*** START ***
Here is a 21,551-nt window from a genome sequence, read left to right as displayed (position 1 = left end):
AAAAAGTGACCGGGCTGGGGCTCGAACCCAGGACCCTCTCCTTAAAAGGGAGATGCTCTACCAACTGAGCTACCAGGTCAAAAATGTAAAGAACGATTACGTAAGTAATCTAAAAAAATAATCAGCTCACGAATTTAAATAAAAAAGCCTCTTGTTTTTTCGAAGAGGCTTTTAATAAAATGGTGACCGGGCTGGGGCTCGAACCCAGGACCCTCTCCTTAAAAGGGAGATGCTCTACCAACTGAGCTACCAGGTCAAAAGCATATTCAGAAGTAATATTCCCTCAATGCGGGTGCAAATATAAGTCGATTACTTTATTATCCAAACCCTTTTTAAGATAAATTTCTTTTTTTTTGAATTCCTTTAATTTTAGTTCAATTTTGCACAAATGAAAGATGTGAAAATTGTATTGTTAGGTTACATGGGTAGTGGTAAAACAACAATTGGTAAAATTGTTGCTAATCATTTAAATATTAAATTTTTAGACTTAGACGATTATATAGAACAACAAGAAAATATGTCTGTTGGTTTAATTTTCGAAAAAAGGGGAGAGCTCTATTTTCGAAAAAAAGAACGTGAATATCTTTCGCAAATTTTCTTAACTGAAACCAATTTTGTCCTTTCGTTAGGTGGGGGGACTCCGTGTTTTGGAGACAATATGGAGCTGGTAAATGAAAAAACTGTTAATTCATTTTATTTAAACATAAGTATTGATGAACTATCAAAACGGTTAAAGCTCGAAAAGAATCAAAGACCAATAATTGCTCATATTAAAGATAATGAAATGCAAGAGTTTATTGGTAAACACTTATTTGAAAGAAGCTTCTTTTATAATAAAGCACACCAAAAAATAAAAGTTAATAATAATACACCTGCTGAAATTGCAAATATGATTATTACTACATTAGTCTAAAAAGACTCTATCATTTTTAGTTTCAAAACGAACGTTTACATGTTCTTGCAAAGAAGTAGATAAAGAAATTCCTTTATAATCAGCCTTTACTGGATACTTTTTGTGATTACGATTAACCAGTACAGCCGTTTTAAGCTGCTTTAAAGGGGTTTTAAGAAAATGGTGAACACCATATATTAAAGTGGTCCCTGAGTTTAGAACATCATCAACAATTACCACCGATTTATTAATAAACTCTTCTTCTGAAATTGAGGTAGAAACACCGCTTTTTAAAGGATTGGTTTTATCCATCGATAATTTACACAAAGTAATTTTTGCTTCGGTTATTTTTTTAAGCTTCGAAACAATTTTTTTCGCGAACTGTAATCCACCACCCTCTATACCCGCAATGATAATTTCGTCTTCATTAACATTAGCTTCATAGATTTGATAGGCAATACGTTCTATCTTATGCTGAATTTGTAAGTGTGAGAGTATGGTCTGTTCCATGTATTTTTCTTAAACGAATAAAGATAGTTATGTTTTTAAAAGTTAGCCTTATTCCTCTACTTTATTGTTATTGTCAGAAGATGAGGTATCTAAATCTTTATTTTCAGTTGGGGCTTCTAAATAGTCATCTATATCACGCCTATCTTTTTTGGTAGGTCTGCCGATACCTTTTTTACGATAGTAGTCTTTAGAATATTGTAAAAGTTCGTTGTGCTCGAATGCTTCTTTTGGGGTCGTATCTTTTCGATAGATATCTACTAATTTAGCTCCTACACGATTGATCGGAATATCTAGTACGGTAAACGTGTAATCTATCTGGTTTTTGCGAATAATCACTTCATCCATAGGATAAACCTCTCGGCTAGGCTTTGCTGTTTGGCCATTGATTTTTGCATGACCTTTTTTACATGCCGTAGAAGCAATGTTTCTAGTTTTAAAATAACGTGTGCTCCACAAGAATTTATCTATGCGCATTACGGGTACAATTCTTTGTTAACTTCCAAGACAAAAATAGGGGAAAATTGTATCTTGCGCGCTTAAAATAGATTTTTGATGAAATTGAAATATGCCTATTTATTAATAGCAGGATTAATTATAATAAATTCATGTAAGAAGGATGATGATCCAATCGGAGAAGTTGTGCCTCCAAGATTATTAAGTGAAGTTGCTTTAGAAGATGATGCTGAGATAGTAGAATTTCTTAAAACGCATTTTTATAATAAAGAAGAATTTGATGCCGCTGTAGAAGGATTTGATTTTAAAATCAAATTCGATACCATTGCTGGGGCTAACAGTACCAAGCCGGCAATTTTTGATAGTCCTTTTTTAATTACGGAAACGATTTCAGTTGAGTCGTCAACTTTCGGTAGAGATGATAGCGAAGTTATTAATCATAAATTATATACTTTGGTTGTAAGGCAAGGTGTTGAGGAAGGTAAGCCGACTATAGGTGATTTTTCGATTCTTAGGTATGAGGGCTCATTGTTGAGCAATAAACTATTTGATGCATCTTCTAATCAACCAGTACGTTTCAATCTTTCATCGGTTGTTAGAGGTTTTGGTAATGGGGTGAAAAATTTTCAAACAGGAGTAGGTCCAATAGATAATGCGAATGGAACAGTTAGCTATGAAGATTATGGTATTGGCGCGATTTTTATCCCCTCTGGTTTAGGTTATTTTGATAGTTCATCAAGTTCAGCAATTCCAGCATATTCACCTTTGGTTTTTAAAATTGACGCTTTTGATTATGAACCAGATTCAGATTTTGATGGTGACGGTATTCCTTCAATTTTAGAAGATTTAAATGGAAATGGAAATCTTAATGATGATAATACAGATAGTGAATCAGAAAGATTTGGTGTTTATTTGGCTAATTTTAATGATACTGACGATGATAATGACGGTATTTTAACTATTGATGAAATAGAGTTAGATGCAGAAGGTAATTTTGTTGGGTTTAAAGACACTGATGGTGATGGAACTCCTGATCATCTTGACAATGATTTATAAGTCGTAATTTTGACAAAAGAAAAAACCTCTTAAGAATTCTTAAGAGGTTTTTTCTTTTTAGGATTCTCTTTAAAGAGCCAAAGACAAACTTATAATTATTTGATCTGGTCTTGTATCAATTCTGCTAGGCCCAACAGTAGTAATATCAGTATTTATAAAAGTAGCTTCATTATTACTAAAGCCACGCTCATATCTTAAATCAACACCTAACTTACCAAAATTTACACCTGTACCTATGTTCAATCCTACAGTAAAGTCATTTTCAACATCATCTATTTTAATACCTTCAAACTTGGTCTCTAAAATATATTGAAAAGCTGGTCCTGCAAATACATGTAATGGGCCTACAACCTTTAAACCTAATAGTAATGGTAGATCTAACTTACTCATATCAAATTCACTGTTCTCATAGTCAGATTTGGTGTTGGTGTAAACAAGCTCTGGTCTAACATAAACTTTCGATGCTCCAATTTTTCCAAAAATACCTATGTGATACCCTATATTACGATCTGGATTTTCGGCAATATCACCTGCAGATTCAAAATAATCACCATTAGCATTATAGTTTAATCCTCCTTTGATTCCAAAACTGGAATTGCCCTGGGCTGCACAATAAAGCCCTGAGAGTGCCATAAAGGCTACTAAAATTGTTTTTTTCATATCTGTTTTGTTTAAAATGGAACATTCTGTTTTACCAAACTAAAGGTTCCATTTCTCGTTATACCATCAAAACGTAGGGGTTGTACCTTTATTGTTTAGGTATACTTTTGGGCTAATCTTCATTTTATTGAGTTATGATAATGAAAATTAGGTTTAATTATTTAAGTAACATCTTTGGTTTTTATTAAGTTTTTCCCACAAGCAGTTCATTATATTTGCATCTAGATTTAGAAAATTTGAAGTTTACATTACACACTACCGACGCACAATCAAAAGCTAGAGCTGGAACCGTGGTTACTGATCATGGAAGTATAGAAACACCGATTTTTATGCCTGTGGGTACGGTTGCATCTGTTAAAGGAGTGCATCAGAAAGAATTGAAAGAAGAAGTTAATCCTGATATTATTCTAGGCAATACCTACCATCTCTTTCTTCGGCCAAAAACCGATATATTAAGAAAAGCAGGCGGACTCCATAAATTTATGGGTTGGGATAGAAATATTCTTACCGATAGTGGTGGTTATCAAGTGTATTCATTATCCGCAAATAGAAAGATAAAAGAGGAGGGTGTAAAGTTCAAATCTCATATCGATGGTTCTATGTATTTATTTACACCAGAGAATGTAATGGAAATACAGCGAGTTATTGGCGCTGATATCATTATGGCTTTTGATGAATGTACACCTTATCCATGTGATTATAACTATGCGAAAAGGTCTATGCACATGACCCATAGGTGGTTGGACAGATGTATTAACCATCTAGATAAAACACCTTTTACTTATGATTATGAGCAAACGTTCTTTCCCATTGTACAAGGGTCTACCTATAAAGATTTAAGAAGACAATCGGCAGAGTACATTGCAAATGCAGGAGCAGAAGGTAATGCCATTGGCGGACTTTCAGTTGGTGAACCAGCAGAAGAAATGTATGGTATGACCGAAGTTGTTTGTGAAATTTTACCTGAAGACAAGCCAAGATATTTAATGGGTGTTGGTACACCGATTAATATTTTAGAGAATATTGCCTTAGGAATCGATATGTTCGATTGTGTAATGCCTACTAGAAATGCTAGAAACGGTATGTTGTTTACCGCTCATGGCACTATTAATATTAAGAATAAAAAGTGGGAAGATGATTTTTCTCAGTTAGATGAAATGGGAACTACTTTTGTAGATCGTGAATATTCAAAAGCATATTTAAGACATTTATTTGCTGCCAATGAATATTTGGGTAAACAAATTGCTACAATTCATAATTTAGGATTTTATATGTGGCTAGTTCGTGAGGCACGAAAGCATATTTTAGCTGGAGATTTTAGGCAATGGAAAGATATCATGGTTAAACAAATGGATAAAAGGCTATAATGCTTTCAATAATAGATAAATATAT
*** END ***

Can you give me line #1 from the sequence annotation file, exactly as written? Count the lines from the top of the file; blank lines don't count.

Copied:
Here is a 21,551-nt window from a genome sequence, read left to right as displayed (position 1 = left end):